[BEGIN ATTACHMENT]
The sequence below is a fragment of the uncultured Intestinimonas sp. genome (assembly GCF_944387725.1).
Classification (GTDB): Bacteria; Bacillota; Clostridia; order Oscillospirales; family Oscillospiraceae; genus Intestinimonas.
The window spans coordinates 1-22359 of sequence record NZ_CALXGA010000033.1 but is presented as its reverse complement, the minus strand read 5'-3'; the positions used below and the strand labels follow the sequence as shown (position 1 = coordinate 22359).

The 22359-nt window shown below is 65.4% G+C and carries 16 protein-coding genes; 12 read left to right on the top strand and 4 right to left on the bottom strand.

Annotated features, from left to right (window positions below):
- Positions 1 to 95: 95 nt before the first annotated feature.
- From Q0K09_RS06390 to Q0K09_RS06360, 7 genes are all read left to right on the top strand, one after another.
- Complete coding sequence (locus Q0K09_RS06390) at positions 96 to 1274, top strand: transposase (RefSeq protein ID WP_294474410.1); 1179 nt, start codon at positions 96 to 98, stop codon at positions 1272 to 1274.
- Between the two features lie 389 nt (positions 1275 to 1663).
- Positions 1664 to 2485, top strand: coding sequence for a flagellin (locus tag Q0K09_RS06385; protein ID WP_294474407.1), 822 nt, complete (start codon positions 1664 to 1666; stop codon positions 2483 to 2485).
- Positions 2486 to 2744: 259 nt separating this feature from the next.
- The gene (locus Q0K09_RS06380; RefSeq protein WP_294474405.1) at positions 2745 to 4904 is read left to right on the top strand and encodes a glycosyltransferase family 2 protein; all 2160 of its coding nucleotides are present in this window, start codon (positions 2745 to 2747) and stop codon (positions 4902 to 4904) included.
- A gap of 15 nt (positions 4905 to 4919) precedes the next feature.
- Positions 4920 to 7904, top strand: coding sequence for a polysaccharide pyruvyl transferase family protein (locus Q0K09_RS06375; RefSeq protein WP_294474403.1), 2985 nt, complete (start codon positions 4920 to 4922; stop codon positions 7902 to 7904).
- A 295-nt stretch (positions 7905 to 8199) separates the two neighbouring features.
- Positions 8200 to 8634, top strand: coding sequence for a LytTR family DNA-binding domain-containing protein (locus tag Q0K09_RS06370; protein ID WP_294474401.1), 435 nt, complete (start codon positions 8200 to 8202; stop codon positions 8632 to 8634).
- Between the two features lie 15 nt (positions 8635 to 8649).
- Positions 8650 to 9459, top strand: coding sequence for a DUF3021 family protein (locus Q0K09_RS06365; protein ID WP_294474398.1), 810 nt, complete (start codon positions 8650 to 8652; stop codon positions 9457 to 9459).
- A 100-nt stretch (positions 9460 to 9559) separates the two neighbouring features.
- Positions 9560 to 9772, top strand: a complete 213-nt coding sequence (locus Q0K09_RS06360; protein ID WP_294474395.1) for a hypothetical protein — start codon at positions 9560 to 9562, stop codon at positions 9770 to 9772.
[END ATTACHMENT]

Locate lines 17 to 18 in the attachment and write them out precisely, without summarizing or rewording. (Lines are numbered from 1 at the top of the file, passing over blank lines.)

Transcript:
- Between the two features lie 15 nt (positions 8635 to 8649).
- Positions 8650 to 9459, top strand: coding sequence for a DUF3021 family protein (locus Q0K09_RS06365; protein ID WP_294474398.1), 810 nt, complete (start codon positions 8650 to 8652; stop codon positions 9457 to 9459).